Addressing the form OCD takes is important only in designing a treatment plan for ERP (Exposure/Response Prevention).  To keep the OCD from becoming a pattern in which one obsession dissipates only to have another pop up, focus on accepting uncertainty.

Here’s how to begin the process of response-prevention:

1) Refrain from checking and analyzing.

2)Acknowledge that OCD is causing you to doubt yourself and that no amount of research will help you arrive at an answer you’ll believe.

3)Don’t try to categorize your OCD.

4)Give up trying to figure out if your fears are justified.

5)Stop seeking advice from internet forums.

Taking these steps will start you on the path to recovery and keep the moles from lying in wait to ambush you.

 

 

 

 

 

 

 




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This blog is intended solely for the purpose of entertainment and education. All remarks are meant as general information and should not be taken as personal diagnostic or therapeutic advice. If you choose to comment on a post, please do not include any information that could identify you as a patient or potential patient. Also, please refrain from making any testimonials about me or my practice, as my professional code of ethics does not permit me to publish such statements. Comments that I deem inappropriate for this forum will not be published.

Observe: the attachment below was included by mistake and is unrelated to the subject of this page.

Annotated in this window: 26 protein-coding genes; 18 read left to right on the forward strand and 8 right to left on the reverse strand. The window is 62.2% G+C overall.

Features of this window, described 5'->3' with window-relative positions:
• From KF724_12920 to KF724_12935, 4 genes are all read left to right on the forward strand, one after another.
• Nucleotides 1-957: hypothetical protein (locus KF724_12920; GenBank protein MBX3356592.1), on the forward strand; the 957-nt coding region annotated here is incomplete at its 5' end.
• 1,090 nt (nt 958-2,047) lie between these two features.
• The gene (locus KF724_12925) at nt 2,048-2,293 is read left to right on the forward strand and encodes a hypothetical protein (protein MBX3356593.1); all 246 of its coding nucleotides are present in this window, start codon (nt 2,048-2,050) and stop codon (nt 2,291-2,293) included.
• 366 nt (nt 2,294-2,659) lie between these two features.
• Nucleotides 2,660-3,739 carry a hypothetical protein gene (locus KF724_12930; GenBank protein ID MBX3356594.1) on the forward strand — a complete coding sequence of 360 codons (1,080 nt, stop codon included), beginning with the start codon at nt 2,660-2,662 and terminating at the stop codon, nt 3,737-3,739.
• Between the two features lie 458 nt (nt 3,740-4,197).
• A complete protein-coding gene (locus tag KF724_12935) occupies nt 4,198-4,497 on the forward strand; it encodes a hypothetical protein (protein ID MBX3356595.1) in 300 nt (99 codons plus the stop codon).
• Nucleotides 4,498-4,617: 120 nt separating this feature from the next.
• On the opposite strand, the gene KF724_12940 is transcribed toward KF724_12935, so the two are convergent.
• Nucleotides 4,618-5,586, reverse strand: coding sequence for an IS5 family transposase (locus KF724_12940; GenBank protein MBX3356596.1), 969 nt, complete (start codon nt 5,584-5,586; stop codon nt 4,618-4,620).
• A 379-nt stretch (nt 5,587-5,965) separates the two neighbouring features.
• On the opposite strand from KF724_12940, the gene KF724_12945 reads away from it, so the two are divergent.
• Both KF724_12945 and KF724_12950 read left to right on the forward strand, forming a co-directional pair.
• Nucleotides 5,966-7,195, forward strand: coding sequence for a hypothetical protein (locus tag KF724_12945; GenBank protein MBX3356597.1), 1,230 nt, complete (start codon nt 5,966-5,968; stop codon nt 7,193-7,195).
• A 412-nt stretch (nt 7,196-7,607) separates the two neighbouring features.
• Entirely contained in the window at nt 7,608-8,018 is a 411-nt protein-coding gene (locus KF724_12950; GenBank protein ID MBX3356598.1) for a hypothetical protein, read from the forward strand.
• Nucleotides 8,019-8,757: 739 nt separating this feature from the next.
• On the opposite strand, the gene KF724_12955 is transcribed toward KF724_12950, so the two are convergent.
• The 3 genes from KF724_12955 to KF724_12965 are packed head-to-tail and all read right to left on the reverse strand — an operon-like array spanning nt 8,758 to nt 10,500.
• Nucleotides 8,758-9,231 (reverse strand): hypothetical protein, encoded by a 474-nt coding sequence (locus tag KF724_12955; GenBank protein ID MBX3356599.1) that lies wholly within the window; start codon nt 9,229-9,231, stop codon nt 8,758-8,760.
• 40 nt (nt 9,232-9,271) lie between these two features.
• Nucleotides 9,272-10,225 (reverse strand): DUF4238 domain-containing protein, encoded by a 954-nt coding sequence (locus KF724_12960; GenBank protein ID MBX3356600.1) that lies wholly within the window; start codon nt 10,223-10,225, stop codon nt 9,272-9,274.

Contact Dr. Gots

202-331-1566

2440 M Street, NW
Suite 710
Washington, DC 20037

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If you don't receive a response to an email from Dr. Gots in 48 hours, please call the office and leave a voicemail message.